2cornucopias

Losing a Colleague and Friend

In 05 Homilies by Fr. Reid on 2015/06/19 at 12:00 AM

 

As I begin today I want to first thank all of you for your words of encouragement and your condolences expressed both to Sr. Judy and me.
It’s been a tough week, and we are both so grateful for the many kindnesses we’ve received from you as we’ve dealt with the sudden death of Sr. Helene.
Neither Sr. Judy nor I have family around, and so you are our family. And we have both felt very supported and well loved this week. On her behalf and my own I want to thank you from the bottom of my heart for your goodness to us.
In listening to so many of you, it seems that we were all shocked by the suddenness of Sr. Helene’s death.
Not only were we deprived of a chance to say good‐bye to her, but the way she died was a very pointed reminder of the fragility of human life and the fact that our good Lord can call us home anytime He so chooses.
Sr. Helene’s sudden death reminds us that our blessed Lord is indeed omnipotent, and that, at times, He can seem very unpredictable. Our readings today speak to these qualities of our Lord.
In our first reading from the prophet Ezekiel, our Lord proclaims His omnipotence boldly to us as He speaks of how He brings “low the high tree, lift(s) high the lowly tree, wither(s) up the green tree, and make(s) the withered tree bloom.”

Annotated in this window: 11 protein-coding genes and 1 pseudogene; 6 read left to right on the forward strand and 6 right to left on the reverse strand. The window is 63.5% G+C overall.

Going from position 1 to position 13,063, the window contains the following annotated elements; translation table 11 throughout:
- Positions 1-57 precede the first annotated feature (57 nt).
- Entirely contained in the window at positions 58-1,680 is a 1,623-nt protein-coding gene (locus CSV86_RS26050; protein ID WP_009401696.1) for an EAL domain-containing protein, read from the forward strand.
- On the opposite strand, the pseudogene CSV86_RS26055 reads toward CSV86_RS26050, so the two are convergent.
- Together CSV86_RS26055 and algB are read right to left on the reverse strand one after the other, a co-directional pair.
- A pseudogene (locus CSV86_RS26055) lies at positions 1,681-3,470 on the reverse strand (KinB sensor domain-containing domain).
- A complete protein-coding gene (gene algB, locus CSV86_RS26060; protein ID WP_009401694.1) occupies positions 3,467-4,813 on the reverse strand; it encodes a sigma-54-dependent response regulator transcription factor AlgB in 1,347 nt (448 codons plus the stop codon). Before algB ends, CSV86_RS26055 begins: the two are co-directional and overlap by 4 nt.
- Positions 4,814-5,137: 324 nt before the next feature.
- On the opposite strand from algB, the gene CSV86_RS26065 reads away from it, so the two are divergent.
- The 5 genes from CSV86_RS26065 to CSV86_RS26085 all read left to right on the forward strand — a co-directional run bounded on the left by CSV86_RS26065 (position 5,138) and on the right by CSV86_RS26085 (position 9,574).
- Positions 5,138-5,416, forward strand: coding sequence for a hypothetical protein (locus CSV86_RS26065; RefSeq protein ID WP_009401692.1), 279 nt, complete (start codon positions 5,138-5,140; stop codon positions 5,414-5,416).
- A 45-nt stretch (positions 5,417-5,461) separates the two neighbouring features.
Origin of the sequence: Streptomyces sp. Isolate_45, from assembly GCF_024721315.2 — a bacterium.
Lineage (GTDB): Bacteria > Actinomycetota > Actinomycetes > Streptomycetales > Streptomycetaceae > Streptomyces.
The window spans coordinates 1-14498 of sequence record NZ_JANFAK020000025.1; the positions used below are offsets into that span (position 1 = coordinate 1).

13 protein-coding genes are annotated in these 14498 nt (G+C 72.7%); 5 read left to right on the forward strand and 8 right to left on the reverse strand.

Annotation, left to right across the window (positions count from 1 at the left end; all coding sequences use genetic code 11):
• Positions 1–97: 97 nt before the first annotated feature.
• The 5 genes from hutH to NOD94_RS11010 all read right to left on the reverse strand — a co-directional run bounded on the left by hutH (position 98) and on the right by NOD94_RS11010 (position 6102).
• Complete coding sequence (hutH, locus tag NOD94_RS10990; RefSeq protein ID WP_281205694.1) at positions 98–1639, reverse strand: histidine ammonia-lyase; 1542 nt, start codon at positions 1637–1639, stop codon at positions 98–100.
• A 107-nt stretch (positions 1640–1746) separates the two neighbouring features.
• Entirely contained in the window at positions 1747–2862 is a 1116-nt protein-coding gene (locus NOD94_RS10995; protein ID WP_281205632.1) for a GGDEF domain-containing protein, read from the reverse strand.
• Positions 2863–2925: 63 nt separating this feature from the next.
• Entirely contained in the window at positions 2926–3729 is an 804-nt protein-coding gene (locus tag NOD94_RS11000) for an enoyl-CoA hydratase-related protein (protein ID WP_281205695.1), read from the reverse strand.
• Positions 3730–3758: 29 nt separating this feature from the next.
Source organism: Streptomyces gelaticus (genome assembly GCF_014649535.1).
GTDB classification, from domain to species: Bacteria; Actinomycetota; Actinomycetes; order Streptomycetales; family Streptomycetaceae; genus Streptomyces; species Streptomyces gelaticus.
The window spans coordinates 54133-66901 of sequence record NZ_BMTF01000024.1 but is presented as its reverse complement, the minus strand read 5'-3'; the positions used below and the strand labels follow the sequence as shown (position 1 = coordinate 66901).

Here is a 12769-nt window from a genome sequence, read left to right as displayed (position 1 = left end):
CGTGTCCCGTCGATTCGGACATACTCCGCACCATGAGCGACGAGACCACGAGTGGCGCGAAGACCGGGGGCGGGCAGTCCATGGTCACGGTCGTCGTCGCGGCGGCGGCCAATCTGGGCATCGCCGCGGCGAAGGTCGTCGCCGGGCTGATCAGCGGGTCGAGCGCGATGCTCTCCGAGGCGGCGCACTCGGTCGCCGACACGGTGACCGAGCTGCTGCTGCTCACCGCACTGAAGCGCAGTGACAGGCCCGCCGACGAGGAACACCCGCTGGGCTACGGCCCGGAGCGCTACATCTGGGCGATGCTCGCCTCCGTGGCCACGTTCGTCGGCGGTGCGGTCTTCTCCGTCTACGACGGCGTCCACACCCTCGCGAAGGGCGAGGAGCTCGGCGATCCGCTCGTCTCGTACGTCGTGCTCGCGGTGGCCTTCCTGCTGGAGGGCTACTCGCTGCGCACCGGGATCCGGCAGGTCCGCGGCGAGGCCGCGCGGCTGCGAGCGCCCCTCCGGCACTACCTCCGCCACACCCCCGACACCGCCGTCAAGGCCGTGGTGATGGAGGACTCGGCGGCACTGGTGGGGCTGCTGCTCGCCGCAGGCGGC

Our Lord’s point here is that He can and will do with us as He chooses. All things are possible to Him; all creation is subject to Him.
In our Gospel today Jesus tells the parable of the man scattering seed on the land. He tells us that the kingdom of God is like this man, whose seed sprouts and grows, he knows not how.
In other words, our Lord is telling us that there’s a very mysterious element to the kingdom of God. There are things that happen that we do not always understand.
To be sure, life is a holy mystery! We can plan all we want, but God can change our plans in the wink of an eye.
I know that last weekend Sr. Helene had plenty of plans…and frankly, having a heart attack wasn’t one of them. But our Lord chose to take her as He did. And whether we like it or not, we must accept this hard reality.
But in accepting this hard reality, we need to make a decision: either to trust in our Lord’s providence, believing with St. Paul that all things do work for the good of those who love God; or we can harden our hearts toward God – disbelieving His promise of mercy and fearing His omnipotence.
As a man of faith, I can tell you that surety on this side of the veil separating heaven and earth can only be found by giving ourselves to the Lord whole‐heartedly, by trusting in His will.
But nevertheless, it can seem a bit counter‐intuitive to give oneself fully to a God Who at times can seem so unpredictable. And so we must look to words of St. Paul to the Corinthians today for courage.
St. Paul tells us to walk by faith, not by sight. In other words, St. Paul is encouraging us to walk according to Whom we know, and not what we know.